As fathers, it’s our duty to protect our children from dangers, yet mostly through necessity we also let them ride with us in our cars every day. Unfortunately, for many parents, it’s something we simply cannot avoid. However, we can ensure that we create the safest environment possible for our kids.
Booster Seats and Child Restraints – The Stats
Statistics have shown as many as 97% of parents are not using their child seats and restraints correctly, despite 97% of us thinking we do. According to the NHTSA, children should remain in booster seats until they reach a height of 57 inches, tall or 4 feet 9 inches and 10% of children are without them.
In fact, as most car seats are considered additional equipment for a car and while many parents use loose booster seats, if the booster cushion is actually built into the car, chances of faulty use are reduced from 77 to just 4 percent.
If you’d like to find out the recommended procedures and advice for restraining your child, the DMV offers some excellent tips on installing child seats.
Whiplash – Not Just for Adults
Everyone has heard of whiplash, maybe you’ve even had it yourself. But did you know kids can get it too? In fact, kids have weaker spines than adults, as much as 25 % less in strength, and so are very susceptible to neck injuries.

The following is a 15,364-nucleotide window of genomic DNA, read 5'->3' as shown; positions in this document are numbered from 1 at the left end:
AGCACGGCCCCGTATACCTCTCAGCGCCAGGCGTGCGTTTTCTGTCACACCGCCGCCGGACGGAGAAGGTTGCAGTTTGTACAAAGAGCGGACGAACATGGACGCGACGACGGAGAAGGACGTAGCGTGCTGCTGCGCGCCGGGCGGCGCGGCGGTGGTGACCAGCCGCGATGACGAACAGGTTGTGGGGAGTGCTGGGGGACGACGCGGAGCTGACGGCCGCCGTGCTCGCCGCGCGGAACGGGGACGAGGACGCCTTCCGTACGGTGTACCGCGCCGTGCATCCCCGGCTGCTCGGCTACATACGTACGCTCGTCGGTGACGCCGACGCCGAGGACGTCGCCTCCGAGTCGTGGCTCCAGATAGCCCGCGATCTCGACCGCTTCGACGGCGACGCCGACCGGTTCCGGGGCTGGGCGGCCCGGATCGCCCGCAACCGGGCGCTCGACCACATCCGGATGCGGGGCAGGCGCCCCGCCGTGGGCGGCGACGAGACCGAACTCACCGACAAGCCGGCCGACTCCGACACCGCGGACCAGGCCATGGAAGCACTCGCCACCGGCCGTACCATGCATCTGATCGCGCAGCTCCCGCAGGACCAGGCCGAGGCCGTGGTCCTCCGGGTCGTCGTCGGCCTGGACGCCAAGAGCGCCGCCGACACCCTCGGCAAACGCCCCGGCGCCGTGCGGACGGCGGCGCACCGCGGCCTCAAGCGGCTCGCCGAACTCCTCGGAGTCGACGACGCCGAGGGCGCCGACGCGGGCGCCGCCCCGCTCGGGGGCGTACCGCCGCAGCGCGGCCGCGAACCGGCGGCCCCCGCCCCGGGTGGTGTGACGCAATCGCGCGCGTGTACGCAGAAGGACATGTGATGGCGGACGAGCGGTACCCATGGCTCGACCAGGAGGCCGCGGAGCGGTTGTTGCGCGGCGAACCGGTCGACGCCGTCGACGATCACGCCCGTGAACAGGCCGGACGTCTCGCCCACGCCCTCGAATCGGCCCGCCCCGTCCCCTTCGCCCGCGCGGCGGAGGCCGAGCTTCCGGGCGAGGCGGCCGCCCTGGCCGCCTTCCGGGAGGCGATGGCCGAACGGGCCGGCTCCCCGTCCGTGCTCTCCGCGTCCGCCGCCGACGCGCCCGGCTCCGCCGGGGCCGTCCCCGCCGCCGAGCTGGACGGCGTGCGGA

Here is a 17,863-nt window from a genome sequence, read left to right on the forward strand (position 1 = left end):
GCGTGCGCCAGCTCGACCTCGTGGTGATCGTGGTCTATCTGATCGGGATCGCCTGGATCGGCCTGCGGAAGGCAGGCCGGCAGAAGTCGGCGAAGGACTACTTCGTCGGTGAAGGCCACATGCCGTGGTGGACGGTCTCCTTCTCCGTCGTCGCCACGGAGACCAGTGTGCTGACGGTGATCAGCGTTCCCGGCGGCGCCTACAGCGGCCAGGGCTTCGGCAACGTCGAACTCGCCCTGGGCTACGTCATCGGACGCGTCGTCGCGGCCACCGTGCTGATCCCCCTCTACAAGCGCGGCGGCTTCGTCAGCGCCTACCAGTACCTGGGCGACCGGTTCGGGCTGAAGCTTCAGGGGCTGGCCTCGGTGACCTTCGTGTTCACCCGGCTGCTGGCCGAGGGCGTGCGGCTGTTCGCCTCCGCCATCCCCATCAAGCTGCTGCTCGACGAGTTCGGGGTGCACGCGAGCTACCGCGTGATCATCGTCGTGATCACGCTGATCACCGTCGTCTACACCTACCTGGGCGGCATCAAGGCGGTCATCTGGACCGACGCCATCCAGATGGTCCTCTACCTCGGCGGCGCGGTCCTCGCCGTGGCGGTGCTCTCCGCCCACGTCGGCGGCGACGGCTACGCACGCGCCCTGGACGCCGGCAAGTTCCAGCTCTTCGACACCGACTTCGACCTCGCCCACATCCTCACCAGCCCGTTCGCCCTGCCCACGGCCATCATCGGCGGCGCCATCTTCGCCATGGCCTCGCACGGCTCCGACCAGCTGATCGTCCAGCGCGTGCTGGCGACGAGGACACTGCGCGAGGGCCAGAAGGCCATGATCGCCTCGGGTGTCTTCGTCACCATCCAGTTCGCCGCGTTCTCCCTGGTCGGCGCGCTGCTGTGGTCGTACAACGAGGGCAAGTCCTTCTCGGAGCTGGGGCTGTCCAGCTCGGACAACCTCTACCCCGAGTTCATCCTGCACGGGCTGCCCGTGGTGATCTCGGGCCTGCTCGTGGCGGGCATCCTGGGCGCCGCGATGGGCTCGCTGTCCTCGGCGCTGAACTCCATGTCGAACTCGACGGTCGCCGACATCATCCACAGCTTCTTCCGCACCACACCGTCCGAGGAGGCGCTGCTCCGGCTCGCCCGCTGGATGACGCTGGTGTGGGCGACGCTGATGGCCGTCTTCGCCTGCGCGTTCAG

Symptoms are similar to adults but there are some additional things you can look out for. You can read more about how to identify if your kids have whiplash following a road accident and other useful kids and whiplash information here.
I Think my Child Has Whiplash, What Can I Do?
Step One: Take them to a doctor immediately or in the case of any head injuries or for a larger accident, to an emergency treatment facility. Follow your doctor’s recommendations closely, whatever they may be.
Step Two: Record their symptoms. Even if they seem fine, it’s still a good idea to note any symptoms they have. This will not only help when visiting the doctor but also in any potential claims you might have. On this note, it can also be useful to track how the injury is affecting your child’s life including time off school, inability to play etc. This may later help you if you have a claim.
Step Three: Get Legal Advice. Talk to a lawyer before you speak to your insurer. Particularly if you are not at fault for the accident.
Whatever you do, taking the proper steps to protect your child both before and after as best you can, can help in reducing the opportunity for injury. Should you get into an accident, receiving medical attention for your child is paramount. Likewise, following-up on any care your child is receiving is also essential, even once symptoms seem to have gone away.
Some links in this post may be paid.
Photo: Getty Images